Scientific Study Shows Uber Leads To Significantly Less Drunk Driving


Scientific Study Shows Uber Leads To Significantly Less Drunk Driving

At a time when Uber is embroiled in all sorts of controversies including drivers in China being arrested for failing to have proper insurance, government officials raiding Uber offices in major cities around the world and constant fights with regulators everywhere over appropriate tax levels, the ride hailing app finally received some good press.

A recent study published by Temple University’s Brad Greenwood and Sunil Wattal indicates that inexpensive “taxi-like options” make it simpler for people who have had too much to drink to make the good and safe decision to hail an Uber rather than get behind the wheel themselves. The results: a reduction in DUI deaths.

Uber’s introduction of UberX, a low cost ride hailing service, reduces drunk driving deaths in cities where it is offered. The researchers concluded in their study that, “Economically, results indicate that the entrance of UberX results in a 3.6%-5.6% decrease in the rate of motor vehicle homicides per quarter in the state of California. With more than 13 [thousand] deaths occurring nationally each year due to alcohol related car crashes at a cost of $37 billion, results indicate that a complete implementation of UberX would create a public welfare net of over $1.3 billion to American taxpayers and save roughly 500 lives annually.”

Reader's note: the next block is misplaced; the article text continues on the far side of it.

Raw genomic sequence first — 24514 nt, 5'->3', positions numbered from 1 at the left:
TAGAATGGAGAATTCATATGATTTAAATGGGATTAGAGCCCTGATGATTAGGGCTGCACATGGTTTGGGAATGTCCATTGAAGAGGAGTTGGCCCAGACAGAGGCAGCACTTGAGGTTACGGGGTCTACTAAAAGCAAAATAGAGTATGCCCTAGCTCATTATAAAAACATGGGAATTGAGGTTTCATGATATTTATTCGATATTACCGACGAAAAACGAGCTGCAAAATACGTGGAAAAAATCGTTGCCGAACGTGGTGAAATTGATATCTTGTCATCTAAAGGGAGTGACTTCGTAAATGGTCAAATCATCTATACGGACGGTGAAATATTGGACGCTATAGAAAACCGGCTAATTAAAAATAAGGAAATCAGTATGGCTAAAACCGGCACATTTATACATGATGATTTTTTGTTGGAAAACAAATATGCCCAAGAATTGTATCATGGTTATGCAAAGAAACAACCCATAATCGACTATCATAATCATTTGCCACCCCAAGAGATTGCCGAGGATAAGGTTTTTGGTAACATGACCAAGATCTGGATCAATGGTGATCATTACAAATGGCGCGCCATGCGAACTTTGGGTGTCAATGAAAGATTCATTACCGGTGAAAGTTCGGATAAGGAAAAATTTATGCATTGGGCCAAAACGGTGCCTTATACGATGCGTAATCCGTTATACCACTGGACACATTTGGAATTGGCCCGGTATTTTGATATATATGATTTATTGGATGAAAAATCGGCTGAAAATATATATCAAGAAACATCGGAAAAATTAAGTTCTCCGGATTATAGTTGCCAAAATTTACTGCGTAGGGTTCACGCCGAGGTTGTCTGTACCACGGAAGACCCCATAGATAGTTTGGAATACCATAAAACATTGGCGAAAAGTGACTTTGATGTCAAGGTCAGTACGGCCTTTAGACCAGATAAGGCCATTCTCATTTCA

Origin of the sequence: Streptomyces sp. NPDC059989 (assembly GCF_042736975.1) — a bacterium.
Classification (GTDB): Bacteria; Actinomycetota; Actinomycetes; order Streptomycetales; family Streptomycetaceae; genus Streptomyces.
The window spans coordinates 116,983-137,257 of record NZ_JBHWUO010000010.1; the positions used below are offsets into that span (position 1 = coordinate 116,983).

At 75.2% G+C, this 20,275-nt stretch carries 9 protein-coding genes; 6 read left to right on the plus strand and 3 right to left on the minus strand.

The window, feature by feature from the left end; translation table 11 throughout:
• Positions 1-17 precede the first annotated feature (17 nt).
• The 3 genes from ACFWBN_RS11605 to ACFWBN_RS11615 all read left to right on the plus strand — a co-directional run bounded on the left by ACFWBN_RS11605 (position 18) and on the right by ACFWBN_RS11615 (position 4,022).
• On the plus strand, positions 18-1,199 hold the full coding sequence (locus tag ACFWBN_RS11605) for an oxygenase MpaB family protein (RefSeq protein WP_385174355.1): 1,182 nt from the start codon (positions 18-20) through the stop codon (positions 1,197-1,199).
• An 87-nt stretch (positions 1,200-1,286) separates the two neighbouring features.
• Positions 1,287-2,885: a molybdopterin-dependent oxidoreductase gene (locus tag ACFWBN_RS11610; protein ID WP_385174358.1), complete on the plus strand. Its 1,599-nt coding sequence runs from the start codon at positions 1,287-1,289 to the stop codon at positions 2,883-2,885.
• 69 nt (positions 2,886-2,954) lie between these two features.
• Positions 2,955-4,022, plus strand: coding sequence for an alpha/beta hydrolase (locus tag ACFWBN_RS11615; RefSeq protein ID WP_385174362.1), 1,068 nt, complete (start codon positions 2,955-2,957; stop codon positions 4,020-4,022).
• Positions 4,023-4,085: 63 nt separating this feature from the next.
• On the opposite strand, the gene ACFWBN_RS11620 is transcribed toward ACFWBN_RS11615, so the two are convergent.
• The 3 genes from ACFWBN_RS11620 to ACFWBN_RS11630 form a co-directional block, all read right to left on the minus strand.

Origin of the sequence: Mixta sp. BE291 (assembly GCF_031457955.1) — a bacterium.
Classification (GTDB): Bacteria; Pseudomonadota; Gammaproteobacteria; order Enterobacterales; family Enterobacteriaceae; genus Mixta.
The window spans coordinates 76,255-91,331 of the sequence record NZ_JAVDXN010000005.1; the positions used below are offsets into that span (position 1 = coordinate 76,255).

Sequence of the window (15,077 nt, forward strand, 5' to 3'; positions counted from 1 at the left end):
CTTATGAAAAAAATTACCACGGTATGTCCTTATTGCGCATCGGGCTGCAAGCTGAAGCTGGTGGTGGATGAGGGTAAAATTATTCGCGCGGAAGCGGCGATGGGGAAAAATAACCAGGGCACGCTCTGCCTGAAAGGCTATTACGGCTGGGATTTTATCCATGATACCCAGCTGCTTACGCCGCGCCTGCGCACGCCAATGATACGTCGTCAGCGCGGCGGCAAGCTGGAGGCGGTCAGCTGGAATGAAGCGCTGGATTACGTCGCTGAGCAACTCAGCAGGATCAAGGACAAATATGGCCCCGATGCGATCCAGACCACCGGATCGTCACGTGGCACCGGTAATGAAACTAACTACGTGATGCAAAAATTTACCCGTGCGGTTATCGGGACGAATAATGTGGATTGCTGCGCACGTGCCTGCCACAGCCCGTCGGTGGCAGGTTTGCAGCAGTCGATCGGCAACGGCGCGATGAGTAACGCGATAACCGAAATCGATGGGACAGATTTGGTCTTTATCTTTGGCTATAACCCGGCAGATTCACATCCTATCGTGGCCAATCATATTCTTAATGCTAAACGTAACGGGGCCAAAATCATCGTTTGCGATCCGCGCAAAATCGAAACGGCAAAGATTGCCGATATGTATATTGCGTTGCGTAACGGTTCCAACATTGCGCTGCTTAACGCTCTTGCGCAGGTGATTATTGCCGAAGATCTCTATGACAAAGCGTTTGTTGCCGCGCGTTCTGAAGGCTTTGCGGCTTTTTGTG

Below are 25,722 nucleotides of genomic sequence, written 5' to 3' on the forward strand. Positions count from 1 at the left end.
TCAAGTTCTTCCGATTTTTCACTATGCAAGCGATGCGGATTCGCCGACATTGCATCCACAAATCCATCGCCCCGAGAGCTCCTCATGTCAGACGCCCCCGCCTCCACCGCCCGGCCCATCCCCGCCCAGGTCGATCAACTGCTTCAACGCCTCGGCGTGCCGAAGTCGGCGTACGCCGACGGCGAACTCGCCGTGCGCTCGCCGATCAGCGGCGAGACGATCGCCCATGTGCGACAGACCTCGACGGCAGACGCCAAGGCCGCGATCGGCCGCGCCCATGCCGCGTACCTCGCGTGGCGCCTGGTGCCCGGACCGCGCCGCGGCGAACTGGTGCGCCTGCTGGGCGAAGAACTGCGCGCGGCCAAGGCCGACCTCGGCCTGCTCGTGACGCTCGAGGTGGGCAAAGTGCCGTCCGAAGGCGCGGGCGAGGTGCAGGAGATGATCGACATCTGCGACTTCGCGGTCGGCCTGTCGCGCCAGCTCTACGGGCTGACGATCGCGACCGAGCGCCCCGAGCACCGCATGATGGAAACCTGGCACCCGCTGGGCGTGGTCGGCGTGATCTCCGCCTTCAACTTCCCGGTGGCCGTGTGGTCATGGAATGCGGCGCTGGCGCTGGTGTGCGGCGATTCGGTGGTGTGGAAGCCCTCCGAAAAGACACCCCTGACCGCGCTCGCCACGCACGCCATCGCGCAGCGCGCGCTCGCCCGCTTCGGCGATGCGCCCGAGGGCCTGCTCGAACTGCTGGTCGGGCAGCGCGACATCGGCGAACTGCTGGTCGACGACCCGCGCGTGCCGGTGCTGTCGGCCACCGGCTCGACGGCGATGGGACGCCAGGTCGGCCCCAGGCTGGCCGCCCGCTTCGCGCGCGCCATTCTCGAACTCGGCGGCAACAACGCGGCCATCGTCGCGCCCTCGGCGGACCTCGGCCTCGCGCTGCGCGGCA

These promising statistics make it a little harder for local government officials to aggressively go after Uber for failing to abide by regulations imposed upon traditional taxi companies and for failure to pay the same taxes. As Uber battles stiff competition in China and taxi drivers across the globe, it apparently also is battling against dangerous drunk drivers.

The recent study, funded by the organization Mothers Against Drunk Driving (“MADD”), is more conclusive than previous studies because it was an independent study that relied on sophisticated statistical analysis. The state of California was important to the study because the state has seen UberX since its rollout in 2012. That means researchers could study exactly what happened when Uber hired enough drivers in a particular city so that it changed consumer behavior. Researchers examined approximately 12,500 motor vehicle collisions that occurred from 2009 to 2014 across 540 townships in California.

They compared DUI fatality rates before and after the introduction of UberX. The study concluded that potential drunk drivers look to inexpensive price and availability of cars for hire when deciding whether or not to drive their own cars. Because UberX makes it cheaper and easier to hire a car, offering a safe alternative to drunk driving, a small but significant percentage of people will choose UberX.

A study of last New Year’s Eve in San Francisco revealed that there were so many Uber cars out there that users did not have to pay increased “surge pricing,” which in the past meant that users could pay upwards of $100 for a short ride home. With so many cheap alternatives, there was simply no excuse for intoxicated drivers to get behind the wheel.

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